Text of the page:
The Secret Life of Joe Biden

Democratic presidential nominee Joe Biden takes part in an outdoor town hall meeting in Scranton, Pa., September 17, 2020. (Jonathan Ernst/Reuters)

It’s not a lie if you believe it.


n a classic episode of Seinfeld, Jerry is accused by his new girlfriend, a police officer, of being a fan of the tacky 1990s soap opera Melrose Place. When Jerry lies and denies it, she suggests putting him on a polygraph to find the truth. In an effort to beat the machine, Jerry seeks the advice of his masterfully mendacious friend, George Costanza, who tells him that his talents can’t be taught — “It’s like saying to Pavarotti, ‘Teach me to sing like you.’” Still, he leaves Jerry with a vital nugget of advice: “. . . Just remember, it’s not a lie if you believe it.”

I think of this bit whenever Democratic presidential candidate Joe Biden starts in with one of his folksy tales about growing up in hardscrabble Pennsylvania and listening to his dad’s extraordinarily forward-thinking adages. We’re probably only a few speeches away from Biden recalling how his dad used to sit on the edge of his bed and tell him, “Champ, always remember, transgendered folk are just like the rest of us.”

Biden, after all, isn’t always reliving memories of his own life. And I don’t mean his political life, which is filled with momentous but imaginary accomplishments. I mean that he has a habit of engaging in Walter Mitty-like episodes of delusion that he retells with great élan and specificity.

It wasn’t long ago that Biden was telling a rapt audience at Dartmouth the story of a brave Navy captain who had rappelled down a steep ravine in the mountains of Kunar province in an unsuccessful bid to rescue his comrade. An unnamed general had implored the then-vice president to fly to Afghanistan and personally pin the Silver Star on this captain.

“And everybody got concerned a vice president going up in the middle of this,” a fearless Biden recalled, “but we can lose a vice president; we can’t lose many more of these kids, not a joke.”

Now, don’t fret. Biden is no stranger to peril. During a presidential primary debate in 2007, he told viewers about the time he had been “shot at” during a trip to the Green Zone in Iraq.

In any event, the naval officer in question would not let Biden pin the medal on him. “God’s truth, my word as a Biden,” the former senator said. “He stood at attention, I went to pin him, he said: ‘Sir, I don’t want the damn thing. Do not pin it on me sir, please. Do not do that. He died. He died.’”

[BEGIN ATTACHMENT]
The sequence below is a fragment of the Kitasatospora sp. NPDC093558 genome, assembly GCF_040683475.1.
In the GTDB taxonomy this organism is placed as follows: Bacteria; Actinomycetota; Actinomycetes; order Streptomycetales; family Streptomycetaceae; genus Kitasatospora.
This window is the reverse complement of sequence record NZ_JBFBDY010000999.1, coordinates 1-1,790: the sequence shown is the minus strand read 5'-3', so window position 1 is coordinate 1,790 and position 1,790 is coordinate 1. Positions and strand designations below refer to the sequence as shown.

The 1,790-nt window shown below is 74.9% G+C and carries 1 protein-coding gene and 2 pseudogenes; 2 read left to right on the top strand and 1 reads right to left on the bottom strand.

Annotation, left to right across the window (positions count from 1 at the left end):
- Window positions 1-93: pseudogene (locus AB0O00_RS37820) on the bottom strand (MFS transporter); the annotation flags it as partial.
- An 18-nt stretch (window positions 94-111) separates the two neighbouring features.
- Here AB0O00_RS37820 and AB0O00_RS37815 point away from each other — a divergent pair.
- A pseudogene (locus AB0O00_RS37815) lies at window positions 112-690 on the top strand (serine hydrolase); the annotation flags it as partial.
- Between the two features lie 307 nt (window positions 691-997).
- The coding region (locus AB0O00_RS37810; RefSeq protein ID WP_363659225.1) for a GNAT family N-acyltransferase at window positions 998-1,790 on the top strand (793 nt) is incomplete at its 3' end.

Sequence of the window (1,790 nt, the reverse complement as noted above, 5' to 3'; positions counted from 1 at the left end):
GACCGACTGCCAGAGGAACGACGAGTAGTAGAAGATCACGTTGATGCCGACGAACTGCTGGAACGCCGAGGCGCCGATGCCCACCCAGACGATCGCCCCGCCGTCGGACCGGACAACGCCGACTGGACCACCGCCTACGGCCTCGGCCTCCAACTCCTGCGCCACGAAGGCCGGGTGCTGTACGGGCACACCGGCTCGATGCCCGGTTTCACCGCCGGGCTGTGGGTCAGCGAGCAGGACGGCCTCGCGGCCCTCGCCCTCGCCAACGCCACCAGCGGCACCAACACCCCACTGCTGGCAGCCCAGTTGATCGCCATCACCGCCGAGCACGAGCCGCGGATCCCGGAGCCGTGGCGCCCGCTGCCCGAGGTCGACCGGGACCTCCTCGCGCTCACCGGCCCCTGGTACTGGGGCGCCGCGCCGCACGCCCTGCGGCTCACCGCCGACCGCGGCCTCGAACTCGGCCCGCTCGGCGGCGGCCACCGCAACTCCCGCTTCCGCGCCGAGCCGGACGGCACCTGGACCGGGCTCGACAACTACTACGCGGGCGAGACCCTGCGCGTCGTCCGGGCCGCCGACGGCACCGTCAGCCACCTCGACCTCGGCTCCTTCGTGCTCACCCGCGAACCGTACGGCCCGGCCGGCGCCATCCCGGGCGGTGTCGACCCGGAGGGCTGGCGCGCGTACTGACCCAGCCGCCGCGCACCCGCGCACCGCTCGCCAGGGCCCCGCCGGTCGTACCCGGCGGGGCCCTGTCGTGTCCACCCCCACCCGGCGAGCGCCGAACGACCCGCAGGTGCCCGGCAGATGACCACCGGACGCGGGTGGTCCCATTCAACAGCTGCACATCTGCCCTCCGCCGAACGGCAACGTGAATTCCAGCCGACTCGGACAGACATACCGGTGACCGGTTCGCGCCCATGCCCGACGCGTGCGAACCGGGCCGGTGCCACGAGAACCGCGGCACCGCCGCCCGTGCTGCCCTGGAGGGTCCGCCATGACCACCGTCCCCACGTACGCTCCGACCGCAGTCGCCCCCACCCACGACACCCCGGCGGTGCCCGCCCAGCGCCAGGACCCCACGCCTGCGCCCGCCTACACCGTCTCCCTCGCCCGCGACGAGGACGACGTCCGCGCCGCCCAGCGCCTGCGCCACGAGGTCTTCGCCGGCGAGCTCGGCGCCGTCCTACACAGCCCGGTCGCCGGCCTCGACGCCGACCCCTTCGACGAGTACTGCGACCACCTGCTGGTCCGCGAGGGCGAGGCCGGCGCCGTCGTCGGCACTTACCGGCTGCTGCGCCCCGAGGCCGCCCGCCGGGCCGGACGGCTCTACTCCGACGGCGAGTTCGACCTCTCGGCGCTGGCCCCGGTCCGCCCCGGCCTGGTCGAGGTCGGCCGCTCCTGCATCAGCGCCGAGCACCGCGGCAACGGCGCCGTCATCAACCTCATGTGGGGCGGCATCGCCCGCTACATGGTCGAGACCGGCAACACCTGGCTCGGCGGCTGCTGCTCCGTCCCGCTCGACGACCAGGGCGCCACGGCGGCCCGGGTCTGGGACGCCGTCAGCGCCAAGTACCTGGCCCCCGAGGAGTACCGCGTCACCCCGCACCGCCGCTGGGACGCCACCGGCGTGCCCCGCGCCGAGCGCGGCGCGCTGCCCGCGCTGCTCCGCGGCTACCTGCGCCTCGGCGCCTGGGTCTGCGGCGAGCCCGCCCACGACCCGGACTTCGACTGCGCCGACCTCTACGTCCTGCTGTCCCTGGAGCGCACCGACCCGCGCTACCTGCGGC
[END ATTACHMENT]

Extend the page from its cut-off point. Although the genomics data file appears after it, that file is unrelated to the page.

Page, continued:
The only problem with this moving tale was that Biden never visited Kunar province as vice president nor did he ever pin a silver star on any Navy captain, much less one who refused to accept the honor. Nor, incidentally, had Biden ever been “shot at” by anyone.

The media dug up some vaguely similar tale — an Army specialist who had a medal pinned on him by Barack Obama at the White House — so they could claim that Biden had “misremembered” and “conflated” details. But he’s been doing this kind of thing for decades.

It was Biden whose “soul raged upon seeing the dogs of Bull Connor,” who claimed to have marched in the civil-rights movement. “When I was 17, I participated in sit-ins to desegregate restaurants and movie houses,” Biden told audiences in his first presidential bid. In 2014, he was still going on about how he “got involved in desegregating movie theaters.”

In the real world, Biden was 17 in 1959, and it is exceptionally unlikely, nor is there any evidence, that he had participated in any sit-ins at the local Wilmington cinemas, or anywhere else.

Biden has long imagined himself in the thick of the nation’s greatest civil-rights struggle. During one congressional hearing, Biden told a civil-rights activist that “Joe Biden was a lawyer who did work for the black community, represented the Black Panthers at the time they were burning down my city.”

Joe Biden did neither of these things.